3 edited body

"Then the claim would be immediate by semisimplicity if one can show that every irreducible representation of $G(\mathbb{C})$ (or perhaps of Lie groups in some more general class than these) occurs as a subquotient of a tensor power of a faithful one. How might one prove the latter? (Can one prove the latter for compact real groups in a manner similar to the proof for finite groups, and then pass to semisimple complex groups by the unitary trick?)"

Yes. The analysis is not so pretty, but it is elementary. Let $K$ be a compact Lie group, $V$ a faithful representation, and $W$ any other representation. Just as in the finite group case, $\mathrm{Hom}_G(W,V^{\otimes \mathrm{Hom}_K(W,V^{\otimes N}) \cong (W^* \otimes V^{\otimes N})^K$, and the dimension of the latter is $\int_K \overline{\chi_W} \cdot \chi_V^{N}$, where $\chi_V$ and $\chi_W$ are the characters of $V$ and $W$, and the integral is with respect to Haar measure. Let $d_V$ and $d_W$ be the dimensions of $V$ and $W$.

We now come to a technical nuisance. Let $Z$ be those elements of $K$ which are diagonal scalars in their action on $V$; this is a closed subgroup of $S^1$. For $g$ not in $Z$, we have $|\chi_V(g)| < d_V$. We first present the proof in the setting that $Z = { e }$.

Choose a neighborhood $U$ of ${ e }$ small enough to be identified with an open disc in $\mathbb{R}^{\dim K}$. On $U$, we have the Taylor expansion $\chi_V(g) = d_V \exp(- Q(g-e) + O(g-e)^3)$, where $Q$ is a positive definite quadratic form; we also have $\chi_W(g) = d_W + O(g-e)$. Manipulating $\int_U \overline{\chi_W} \chi_V^N$ should give you $$\frac{d_W \pi^{\dim K/2}}{\det Q} \cdot d_V^N \cdot N^{-\dim K/2}(1+O(N^{-1/2}))$$ Meanwhile, there is some $D<d_V$ such that $|\chi_V(g)| < D$ for $g \in K \setminus U$. So the integral of $\overline{\chi_W} \chi_V^N$ over $K \setminus U$ is $O(D^N)$, which is dominated by the $d_V^N$ term in the $U$ integral.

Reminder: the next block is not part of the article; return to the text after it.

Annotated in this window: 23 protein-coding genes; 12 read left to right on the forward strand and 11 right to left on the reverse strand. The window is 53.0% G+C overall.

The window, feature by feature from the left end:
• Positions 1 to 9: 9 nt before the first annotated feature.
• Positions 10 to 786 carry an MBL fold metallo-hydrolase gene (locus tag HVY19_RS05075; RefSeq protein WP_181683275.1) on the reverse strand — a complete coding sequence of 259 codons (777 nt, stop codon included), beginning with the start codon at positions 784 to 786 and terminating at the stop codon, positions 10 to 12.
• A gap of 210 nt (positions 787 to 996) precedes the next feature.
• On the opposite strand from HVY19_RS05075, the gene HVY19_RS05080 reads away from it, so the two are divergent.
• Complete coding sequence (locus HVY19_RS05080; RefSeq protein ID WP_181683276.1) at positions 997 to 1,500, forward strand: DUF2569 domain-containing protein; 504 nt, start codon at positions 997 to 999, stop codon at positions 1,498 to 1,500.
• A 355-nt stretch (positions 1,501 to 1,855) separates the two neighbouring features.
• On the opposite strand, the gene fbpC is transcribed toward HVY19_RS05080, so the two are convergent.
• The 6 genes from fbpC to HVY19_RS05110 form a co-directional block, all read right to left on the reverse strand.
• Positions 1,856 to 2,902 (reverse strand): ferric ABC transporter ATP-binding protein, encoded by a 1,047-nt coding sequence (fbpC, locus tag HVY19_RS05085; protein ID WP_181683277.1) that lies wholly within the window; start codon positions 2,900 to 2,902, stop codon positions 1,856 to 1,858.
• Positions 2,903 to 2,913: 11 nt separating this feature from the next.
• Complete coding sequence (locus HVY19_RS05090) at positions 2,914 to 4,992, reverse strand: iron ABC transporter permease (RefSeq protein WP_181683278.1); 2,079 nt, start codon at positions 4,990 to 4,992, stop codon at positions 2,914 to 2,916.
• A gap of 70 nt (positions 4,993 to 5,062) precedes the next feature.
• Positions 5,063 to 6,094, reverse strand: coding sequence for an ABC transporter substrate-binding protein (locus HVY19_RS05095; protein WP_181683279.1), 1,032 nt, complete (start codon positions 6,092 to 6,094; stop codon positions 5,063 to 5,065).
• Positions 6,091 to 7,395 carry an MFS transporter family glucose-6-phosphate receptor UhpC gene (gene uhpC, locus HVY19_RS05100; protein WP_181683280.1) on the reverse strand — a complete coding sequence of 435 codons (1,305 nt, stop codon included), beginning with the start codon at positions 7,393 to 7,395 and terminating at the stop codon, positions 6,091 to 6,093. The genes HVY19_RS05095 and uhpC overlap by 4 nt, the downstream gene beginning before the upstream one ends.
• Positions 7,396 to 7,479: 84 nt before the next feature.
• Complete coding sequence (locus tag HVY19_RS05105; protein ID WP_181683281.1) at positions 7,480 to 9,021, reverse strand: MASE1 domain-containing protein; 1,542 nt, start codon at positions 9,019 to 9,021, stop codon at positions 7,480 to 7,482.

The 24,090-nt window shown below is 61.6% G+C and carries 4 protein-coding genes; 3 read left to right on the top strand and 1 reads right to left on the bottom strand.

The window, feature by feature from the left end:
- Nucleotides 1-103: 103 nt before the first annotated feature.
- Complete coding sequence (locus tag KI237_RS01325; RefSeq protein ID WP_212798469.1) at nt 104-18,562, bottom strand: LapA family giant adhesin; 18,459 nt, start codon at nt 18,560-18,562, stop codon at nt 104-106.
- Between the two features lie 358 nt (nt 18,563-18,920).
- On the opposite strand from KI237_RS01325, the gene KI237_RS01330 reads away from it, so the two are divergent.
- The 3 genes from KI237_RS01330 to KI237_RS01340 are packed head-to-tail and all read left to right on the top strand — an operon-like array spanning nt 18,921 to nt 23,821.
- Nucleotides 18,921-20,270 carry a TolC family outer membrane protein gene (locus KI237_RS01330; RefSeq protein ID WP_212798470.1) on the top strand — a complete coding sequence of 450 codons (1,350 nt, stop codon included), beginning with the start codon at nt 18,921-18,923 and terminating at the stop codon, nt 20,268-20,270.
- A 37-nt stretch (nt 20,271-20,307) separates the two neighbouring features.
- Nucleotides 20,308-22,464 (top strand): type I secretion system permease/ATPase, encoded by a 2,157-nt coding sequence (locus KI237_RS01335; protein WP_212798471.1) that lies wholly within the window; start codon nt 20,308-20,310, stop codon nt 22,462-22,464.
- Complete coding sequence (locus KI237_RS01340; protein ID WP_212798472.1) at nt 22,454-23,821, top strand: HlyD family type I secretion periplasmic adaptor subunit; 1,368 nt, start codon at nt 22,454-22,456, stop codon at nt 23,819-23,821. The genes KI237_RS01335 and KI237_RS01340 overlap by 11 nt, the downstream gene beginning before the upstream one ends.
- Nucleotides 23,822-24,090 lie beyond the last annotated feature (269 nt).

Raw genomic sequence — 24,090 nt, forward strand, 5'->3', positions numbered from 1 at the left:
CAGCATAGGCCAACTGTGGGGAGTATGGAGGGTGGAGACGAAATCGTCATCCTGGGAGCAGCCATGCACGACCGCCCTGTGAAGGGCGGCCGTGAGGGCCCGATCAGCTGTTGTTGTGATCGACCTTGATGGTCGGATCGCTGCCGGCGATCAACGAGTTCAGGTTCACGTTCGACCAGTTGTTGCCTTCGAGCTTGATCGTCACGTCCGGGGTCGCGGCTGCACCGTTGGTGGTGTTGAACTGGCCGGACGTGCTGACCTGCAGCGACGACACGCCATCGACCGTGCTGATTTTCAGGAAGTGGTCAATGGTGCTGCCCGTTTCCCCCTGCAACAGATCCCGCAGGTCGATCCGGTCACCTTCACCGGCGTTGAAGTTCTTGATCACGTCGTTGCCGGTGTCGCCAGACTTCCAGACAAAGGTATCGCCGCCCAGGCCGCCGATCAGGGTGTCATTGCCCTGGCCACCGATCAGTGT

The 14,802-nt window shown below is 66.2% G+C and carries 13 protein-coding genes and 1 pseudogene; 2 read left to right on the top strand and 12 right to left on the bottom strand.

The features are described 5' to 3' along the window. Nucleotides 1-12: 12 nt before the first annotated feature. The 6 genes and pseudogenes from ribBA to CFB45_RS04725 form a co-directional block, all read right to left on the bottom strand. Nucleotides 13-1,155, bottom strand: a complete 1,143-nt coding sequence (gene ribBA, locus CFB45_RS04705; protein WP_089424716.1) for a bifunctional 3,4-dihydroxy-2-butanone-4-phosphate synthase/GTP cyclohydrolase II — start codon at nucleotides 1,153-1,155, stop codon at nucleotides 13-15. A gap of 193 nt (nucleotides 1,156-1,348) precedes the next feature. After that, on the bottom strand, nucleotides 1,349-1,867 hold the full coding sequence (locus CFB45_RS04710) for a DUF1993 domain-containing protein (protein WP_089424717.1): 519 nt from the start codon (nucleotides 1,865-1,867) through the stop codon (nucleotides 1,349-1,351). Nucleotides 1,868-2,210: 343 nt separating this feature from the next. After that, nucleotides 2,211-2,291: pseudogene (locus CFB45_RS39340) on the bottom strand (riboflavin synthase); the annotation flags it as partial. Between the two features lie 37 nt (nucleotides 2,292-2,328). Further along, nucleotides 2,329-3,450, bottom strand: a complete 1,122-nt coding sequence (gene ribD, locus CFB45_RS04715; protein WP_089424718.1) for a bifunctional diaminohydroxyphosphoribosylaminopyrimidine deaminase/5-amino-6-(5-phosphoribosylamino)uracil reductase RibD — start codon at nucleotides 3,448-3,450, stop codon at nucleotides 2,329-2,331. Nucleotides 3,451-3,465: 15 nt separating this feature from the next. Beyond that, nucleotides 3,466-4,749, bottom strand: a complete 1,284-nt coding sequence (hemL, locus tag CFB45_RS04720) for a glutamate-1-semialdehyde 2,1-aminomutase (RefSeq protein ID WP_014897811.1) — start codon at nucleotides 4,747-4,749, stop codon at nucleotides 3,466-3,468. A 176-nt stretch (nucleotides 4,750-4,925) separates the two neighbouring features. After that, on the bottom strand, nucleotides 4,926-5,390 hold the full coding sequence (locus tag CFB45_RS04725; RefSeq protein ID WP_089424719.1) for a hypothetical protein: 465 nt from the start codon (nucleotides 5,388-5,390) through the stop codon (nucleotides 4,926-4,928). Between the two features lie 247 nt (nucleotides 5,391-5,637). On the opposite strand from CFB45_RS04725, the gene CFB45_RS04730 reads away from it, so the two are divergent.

We deduce that, unless $d_W=0$, we have $\mathrm{Hom}_K(W, V^{\otimes N})$ nonzero for $N$ sufficiently large.

If $Z$ is greater than ${e }$, then we can decompose $W$ into $Z$-isotypic pieces. Let $\tau$ be the identity character of the scalar diagonal matrices, and let the action of $Z$ on $W$ be by $\tau^k$. (If $\tau$ is finite, then $k$ is only defined modulo $|Z|$; just fix some choice of $k$). Then we want to consider maps from $W$ to $V_N:=V^{k+Nd_V} (\det \ )^{-N}$. $V_N$ is constructed so that $\overline{\chi_W} \chi_{V_N}$ is identically $d_W$ on $Z$; one then uses the above argument with a neighborhood of $Z$ replacing a neighborhood of the origin.

2 added 5 characters in body

"Then the claim would be immediate by semisimplicity if one can show that every irreducible representation of $G(\mathbb{C})$ (or perhaps of Lie groups in some more general class than these) occurs as a subquotient of a tensor power of a faithful one. How might one prove the latter? (Can one prove the latter for compact real groups in a manner similar to the proof for finite groups, and then pass to semisimple complex groups by the unitary trick?)"

Yes. The analysis is not so pretty, but it is elementary. Let $K$ be a compact Lie group, $V$ a faithful representation, and $W$ any other representation. Just as in the finite group case, $\mathrm{Hom}_G(W,V^{\otimes N}) \cong (W^* \otimes V^{\otimes N})^K$, and the dimension of the latter is $\int_K \overline{\chi_W} \cdot \chi_V^{N}$, where $\chi_V$ and $\chi_W$ are the characters of $V$ and $W$, and the integral is with respect to Haar measure. Let $d_V$ and $d_W$ be the dimensions of $V$ and $W$.

We now come to a technical nuisance. Let $Z$ be those elements of $K$ which are diagonal scalars in their action on $V$; this is a closed subgroup of $S^1$. For $g$ not in $Z$, we have $|\chi_V(g)| < d_V$. We first present the proof in the setting that $Z = { e }$.